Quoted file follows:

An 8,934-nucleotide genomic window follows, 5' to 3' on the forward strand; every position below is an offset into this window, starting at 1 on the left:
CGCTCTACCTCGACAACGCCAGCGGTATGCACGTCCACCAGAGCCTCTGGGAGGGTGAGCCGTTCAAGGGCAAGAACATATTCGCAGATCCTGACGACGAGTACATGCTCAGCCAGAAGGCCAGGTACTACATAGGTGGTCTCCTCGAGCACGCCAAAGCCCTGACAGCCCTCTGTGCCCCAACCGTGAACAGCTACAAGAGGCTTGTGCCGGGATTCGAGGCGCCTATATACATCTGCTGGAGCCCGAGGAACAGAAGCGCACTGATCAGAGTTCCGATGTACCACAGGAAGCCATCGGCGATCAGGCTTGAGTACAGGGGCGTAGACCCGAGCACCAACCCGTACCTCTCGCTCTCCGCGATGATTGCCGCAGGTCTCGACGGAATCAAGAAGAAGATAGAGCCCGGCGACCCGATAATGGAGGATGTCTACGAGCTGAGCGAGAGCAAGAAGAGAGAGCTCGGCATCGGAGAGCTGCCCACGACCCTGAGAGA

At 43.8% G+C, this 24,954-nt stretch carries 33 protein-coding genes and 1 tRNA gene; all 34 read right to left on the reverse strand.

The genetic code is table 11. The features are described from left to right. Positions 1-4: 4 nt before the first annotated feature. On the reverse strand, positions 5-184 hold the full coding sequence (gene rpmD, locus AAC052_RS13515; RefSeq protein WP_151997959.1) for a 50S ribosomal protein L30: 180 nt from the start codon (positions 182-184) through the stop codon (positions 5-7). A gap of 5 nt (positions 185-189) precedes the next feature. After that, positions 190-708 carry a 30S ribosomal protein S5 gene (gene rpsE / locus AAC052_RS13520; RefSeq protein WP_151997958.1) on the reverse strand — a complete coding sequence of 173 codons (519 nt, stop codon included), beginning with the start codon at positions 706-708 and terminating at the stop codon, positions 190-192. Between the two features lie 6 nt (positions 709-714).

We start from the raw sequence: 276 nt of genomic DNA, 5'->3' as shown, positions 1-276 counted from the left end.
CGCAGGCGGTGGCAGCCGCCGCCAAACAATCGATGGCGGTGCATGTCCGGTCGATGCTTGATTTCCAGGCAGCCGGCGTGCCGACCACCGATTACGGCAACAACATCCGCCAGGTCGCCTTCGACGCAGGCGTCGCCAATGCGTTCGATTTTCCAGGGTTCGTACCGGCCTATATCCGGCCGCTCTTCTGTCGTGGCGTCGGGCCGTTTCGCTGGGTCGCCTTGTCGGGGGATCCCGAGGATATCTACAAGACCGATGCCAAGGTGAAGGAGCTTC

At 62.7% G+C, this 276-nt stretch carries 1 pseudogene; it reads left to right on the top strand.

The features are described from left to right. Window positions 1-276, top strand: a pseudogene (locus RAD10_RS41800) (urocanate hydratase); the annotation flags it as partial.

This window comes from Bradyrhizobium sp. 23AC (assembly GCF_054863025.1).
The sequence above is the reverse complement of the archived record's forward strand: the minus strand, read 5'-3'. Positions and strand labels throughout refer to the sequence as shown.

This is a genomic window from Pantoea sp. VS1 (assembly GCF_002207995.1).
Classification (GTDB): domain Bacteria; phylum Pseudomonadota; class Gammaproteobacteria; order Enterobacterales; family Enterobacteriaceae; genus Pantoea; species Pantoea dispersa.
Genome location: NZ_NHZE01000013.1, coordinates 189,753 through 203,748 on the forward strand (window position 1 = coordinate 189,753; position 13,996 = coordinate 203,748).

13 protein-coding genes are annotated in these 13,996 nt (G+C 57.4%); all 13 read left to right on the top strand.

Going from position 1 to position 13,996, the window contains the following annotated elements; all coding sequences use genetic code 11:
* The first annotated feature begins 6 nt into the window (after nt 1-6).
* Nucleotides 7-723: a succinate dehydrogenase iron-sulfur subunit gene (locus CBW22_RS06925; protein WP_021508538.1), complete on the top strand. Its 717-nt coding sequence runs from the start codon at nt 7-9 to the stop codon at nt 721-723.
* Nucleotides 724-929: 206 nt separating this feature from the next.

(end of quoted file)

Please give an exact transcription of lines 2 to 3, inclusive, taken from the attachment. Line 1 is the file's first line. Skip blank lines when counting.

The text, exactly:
CGCTCTACCTCGACAACGCCAGCGGTATGCACGTCCACCAGAGCCTCTGGGAGGGTGAGCCGTTCAAGGGCAAGAACATATTCGCAGATCCTGACGACGAGTACATGCTCAGCCAGAAGGCCAGGTACTACATAGGTGGTCTCCTCGAGCACGCCAAAGCCCTGACAGCCCTCTGTGCCCCAACCGTGAACAGCTACAAGAGGCTTGTGCCGGGATTCGAGGCGCCTATATACATCTGCTGGAGCCCGAGGAACAGAAGCGCACTGATCAGAGTTCCGATGTACCACAGGAAGCCATCGGCGATCAGGCTTGAGTACAGGGGCGTAGACCCGAGCACCAACCCGTACCTCTCGCTCTCCGCGATGATTGCCGCAGGTCTCGACGGAATCAAGAAGAAGATAGAGCCCGGCGACCCGATAATGGAGGATGTCTACGAGCTGAGCGAGAGCAAGAAGAGAGAGCTCGGCATCGGAGAGCTGCCCACGACCCTGAGAGA

At 43.8% G+C, this 24,954-nt stretch carries 33 protein-coding genes and 1 tRNA gene; all 34 read right to left on the reverse strand.